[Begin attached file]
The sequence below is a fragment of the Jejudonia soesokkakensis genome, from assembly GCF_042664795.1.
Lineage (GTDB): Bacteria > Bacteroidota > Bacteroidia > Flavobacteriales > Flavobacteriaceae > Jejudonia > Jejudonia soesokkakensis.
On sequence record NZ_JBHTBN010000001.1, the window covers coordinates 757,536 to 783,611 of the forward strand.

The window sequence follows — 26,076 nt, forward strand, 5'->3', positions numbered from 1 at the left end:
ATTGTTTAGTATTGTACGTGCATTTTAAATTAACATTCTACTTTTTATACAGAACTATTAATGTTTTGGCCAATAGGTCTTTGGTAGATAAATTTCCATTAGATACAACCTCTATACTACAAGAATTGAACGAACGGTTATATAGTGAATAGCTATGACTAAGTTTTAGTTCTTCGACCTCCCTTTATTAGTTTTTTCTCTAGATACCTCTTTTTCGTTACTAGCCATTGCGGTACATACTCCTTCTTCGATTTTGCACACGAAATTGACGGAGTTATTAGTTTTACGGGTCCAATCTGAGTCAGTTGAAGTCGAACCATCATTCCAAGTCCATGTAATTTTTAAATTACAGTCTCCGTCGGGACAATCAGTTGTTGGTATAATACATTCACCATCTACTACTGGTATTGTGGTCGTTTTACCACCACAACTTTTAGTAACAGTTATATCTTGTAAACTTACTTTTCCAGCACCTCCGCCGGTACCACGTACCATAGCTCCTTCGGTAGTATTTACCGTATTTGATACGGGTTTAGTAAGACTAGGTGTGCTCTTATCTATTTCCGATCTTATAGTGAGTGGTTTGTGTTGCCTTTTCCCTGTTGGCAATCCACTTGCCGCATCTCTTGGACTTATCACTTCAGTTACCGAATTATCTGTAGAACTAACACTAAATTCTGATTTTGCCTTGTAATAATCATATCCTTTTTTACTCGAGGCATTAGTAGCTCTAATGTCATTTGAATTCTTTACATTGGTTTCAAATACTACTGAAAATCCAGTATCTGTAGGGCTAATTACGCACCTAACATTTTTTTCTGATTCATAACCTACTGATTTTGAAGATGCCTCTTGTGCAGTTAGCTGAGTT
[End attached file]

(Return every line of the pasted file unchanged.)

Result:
The sequence below is a fragment of the Jejudonia soesokkakensis genome, from assembly GCF_042664795.1.
Lineage (GTDB): Bacteria > Bacteroidota > Bacteroidia > Flavobacteriales > Flavobacteriaceae > Jejudonia > Jejudonia soesokkakensis.
On sequence record NZ_JBHTBN010000001.1, the window covers coordinates 757,536 to 783,611 of the forward strand.

The window sequence follows — 26,076 nt, forward strand, 5'->3', positions numbered from 1 at the left end:
ATTGTTTAGTATTGTACGTGCATTTTAAATTAACATTCTACTTTTTATACAGAACTATTAATGTTTTGGCCAATAGGTCTTTGGTAGATAAATTTCCATTAGATACAACCTCTATACTACAAGAATTGAACGAACGGTTATATAGTGAATAGCTATGACTAAGTTTTAGTTCTTCGACCTCCCTTTATTAGTTTTTTCTCTAGATACCTCTTTTTCGTTACTAGCCATTGCGGTACATACTCCTTCTTCGATTTTGCACACGAAATTGACGGAGTTATTAGTTTTACGGGTCCAATCTGAGTCAGTTGAAGTCGAACCATCATTCCAAGTCCATGTAATTTTTAAATTACAGTCTCCGTCGGGACAATCAGTTGTTGGTATAATACATTCACCATCTACTACTGGTATTGTGGTCGTTTTACCACCACAACTTTTAGTAACAGTTATATCTTGTAAACTTACTTTTCCAGCACCTCCGCCGGTACCACGTACCATAGCTCCTTCGGTAGTATTTACCGTATTTGATACGGGTTTAGTAAGACTAGGTGTGCTCTTATCTATTTCCGATCTTATAGTGAGTGGTTTGTGTTGCCTTTTCCCTGTTGGCAATCCACTTGCCGCATCTCTTGGACTTATCACTTCAGTTACCGAATTATCTGTAGAACTAACACTAAATTCTGATTTTGCCTTGTAATAATCATATCCTTTTTTACTCGAGGCATTAGTAGCTCTAATGTCATTTGAATTCTTTACATTGGTTTCAAATACTACTGAAAATCCAGTATCTGTAGGGCTAATTACGCACCTAACATTTTTTTCTGATTCATAACCTACTGATTTTGAAGATGCCTCTTGTGCAGTTAGCTGAGTT